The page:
Lipoprotein physiology Flashcards Preview

DEMS > Lipoprotein physiology > Flashcards

Flashcards in Lipoprotein physiology Deck (55)
Loading flashcards...
1

What are the 2 main lipid species that are transported in lipoproteins?

• The insoluble ones
• Cholesterol esters and triglycerides

2

How does the body get rid of cholesterol?

• Remember that cholesterol is not able to be oxidized in fatty acid oxidation.
• Instead, it is secreted as bile salts and excreted in the stool (at least the bit that isn't reabsorbed in the terminal ileum)

3

What are the 5 general classes of lipoprotein particles?

• Chylomicrons
• VLDL - very low density lipoproteins
• Remnant particles and Intermediate Density lipoproteins
• (LDL) - Low Density Lipoproteins
• (HDL) - High Density Lipoproteins

4

What are chylomicrons?

• Responsible for rise of Tg levels after a meal
• Made from GI tract from dietary fat
• Physically large and have far more triglyceride than cholesterol (10:1)

5

What's up with the VLDL?

• Source of basal triglyceride production
• Made by the liver
• 5:1 Tg to cholesterol
• Deliver triglyceride to peripheral tissues between meals
• Made at lower levels in the post-meal period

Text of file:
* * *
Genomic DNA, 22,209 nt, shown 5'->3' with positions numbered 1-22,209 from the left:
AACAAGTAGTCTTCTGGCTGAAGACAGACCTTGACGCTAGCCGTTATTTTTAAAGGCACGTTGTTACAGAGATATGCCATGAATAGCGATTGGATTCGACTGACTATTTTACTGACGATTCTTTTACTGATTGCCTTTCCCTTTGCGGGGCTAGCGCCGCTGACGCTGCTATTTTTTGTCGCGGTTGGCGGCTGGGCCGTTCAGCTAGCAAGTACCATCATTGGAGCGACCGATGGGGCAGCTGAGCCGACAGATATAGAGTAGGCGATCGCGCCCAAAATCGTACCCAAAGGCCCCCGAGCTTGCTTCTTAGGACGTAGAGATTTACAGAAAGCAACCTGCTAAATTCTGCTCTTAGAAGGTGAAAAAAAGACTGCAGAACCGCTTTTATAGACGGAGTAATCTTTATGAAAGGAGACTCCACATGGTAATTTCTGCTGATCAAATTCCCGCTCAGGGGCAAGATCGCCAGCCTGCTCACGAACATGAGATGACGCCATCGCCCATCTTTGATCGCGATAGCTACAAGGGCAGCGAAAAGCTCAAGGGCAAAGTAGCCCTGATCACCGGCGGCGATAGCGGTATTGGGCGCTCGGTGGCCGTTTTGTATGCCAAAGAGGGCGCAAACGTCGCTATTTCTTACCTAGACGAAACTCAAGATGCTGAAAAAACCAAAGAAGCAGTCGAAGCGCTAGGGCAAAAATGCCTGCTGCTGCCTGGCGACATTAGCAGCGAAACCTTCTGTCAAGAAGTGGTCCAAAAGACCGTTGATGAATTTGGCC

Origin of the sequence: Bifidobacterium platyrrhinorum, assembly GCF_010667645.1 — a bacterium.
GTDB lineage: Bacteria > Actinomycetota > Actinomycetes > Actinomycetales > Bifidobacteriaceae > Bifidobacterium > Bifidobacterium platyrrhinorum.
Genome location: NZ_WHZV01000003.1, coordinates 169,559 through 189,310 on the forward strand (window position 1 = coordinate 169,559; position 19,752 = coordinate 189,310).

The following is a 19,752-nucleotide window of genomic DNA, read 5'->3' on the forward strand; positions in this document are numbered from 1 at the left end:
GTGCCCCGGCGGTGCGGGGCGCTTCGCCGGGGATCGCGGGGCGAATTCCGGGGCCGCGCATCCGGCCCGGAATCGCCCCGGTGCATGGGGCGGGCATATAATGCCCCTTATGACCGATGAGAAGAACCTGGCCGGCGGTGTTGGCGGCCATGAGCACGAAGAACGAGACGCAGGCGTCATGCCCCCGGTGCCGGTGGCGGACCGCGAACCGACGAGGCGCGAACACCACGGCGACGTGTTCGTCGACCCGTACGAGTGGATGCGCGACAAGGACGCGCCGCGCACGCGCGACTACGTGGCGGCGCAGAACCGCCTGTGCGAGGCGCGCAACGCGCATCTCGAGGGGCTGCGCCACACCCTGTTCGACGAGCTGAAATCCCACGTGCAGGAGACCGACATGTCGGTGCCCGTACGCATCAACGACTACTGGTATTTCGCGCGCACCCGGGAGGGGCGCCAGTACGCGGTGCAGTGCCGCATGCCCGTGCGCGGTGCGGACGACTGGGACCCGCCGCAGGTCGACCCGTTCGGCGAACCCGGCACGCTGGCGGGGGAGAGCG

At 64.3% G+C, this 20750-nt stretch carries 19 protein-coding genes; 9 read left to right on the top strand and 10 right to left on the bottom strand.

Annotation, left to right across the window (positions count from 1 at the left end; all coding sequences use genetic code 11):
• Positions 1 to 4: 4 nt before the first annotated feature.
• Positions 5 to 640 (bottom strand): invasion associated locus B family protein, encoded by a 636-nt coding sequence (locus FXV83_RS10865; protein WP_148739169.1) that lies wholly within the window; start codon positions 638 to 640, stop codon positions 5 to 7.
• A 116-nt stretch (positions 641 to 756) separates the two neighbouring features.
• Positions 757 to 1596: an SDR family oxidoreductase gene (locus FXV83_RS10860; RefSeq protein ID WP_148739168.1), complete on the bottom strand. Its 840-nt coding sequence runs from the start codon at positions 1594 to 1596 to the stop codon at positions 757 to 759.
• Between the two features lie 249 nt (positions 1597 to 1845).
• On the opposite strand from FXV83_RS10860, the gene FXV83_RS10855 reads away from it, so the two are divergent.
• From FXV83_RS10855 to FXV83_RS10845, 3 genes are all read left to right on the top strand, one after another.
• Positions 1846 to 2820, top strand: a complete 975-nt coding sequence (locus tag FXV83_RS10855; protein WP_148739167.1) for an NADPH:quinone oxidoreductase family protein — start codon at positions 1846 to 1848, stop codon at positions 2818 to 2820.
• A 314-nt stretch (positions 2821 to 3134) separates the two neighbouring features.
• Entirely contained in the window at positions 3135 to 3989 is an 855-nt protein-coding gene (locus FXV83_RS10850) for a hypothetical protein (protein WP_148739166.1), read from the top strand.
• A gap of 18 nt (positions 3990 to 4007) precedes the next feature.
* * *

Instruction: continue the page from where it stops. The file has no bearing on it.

6

What makes up an HDL?

• These are the trash trucks of lipid metabolism
• Collect cholesterol from peripheral tissues
• Transport cholesterol back to liver
• Provide a reservoir of phospholipids for other lipoprotein particles
• Exchange triglyceride and apo-proteins with other particles in the circulation
• Higher HDL means less atherosclerotic risk

7

What makes up an LDL?

• Produced from metabolism of VLDL
• More cholesterol than Tg
• VERY atherogenic
• Less Tg means smaller and more dense
• Small, dense LDL are espcecially aterogenic
• Cleared from circulation by liver

8

What makes up an IDL?

• Metabolic byproducts of the metablosim of chylomicrons and VLDL
• As Tg rich lipoproteins deliver Tg to peripheral tissues they become physically smaller
• They also become more cholesterol enriched as they lose Tg
• Mid-sized and about 50/50 Tg/cholesterol
• These are ATHEROGENIC

9

Describe in general the chylomicron pathway

• This pathway is how the body handles dietary fats
• Chylomicros are mostly triglyceride with some cholesterol, but most diets have way more triglyceride than cholesterol
• In the intestine, dietary triglyceride is hydrolyzed to monoacylglycerol and free fatyy acids through the action of pancreatic lipase
• The lipids and free fatty acids diffuse across the intestinal wall
• Once intracellular, they are rebuilt into triglycerides and packaged into chylomicrons
• APOPROTEIN B48 is the important protein here intracellularly
• The chylomicrons pick up C-2 and E (other apo-proteins) in the central circulation
○ Pick these up from HDL particles
• C-2 is a co-factor for LPL
○ LPL = lipoprotein lipase
• LPL is what breaks down the triglycerides in the chylomicron and if this can't interact with C-2 there is hypertryglyceridemia
• Remnant particles of chylomicron breakdown are taken up by the liver